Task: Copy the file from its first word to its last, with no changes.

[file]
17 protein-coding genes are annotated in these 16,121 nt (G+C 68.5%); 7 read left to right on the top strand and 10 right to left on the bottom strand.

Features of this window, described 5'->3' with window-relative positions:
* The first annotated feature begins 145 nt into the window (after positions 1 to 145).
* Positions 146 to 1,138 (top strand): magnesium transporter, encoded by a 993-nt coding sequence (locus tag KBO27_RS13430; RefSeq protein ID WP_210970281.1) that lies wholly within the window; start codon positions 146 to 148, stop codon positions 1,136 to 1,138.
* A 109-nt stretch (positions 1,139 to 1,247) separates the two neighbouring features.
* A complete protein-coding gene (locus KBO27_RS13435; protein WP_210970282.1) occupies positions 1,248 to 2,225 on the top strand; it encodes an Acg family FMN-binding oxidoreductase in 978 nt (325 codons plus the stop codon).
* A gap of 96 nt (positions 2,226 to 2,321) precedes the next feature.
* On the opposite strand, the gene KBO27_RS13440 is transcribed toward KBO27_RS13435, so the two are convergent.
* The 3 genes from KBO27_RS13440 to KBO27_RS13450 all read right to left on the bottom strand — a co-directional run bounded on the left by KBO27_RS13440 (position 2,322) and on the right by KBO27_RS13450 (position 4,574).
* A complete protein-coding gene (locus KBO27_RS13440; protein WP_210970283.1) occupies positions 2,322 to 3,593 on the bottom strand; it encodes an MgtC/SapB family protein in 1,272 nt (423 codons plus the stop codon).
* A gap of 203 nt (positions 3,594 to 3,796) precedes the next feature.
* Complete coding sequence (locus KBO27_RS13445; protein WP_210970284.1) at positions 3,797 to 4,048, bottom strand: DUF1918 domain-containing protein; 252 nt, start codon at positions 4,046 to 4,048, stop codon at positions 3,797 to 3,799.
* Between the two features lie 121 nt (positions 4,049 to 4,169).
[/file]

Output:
17 protein-coding genes are annotated in these 16,121 nt (G+C 68.5%); 7 read left to right on the top strand and 10 right to left on the bottom strand.

Features of this window, described 5'->3' with window-relative positions:
* The first annotated feature begins 145 nt into the window (after positions 1 to 145).
* Positions 146 to 1,138 (top strand): magnesium transporter, encoded by a 993-nt coding sequence (locus tag KBO27_RS13430; RefSeq protein ID WP_210970281.1) that lies wholly within the window; start codon positions 146 to 148, stop codon positions 1,136 to 1,138.
* A 109-nt stretch (positions 1,139 to 1,247) separates the two neighbouring features.
* A complete protein-coding gene (locus KBO27_RS13435; protein WP_210970282.1) occupies positions 1,248 to 2,225 on the top strand; it encodes an Acg family FMN-binding oxidoreductase in 978 nt (325 codons plus the stop codon).
* A gap of 96 nt (positions 2,226 to 2,321) precedes the next feature.
* On the opposite strand, the gene KBO27_RS13440 is transcribed toward KBO27_RS13435, so the two are convergent.
* The 3 genes from KBO27_RS13440 to KBO27_RS13450 all read right to left on the bottom strand — a co-directional run bounded on the left by KBO27_RS13440 (position 2,322) and on the right by KBO27_RS13450 (position 4,574).
* A complete protein-coding gene (locus KBO27_RS13440; protein WP_210970283.1) occupies positions 2,322 to 3,593 on the bottom strand; it encodes an MgtC/SapB family protein in 1,272 nt (423 codons plus the stop codon).
* A gap of 203 nt (positions 3,594 to 3,796) precedes the next feature.
* Complete coding sequence (locus KBO27_RS13445; protein WP_210970284.1) at positions 3,797 to 4,048, bottom strand: DUF1918 domain-containing protein; 252 nt, start codon at positions 4,046 to 4,048, stop codon at positions 3,797 to 3,799.
* Between the two features lie 121 nt (positions 4,049 to 4,169).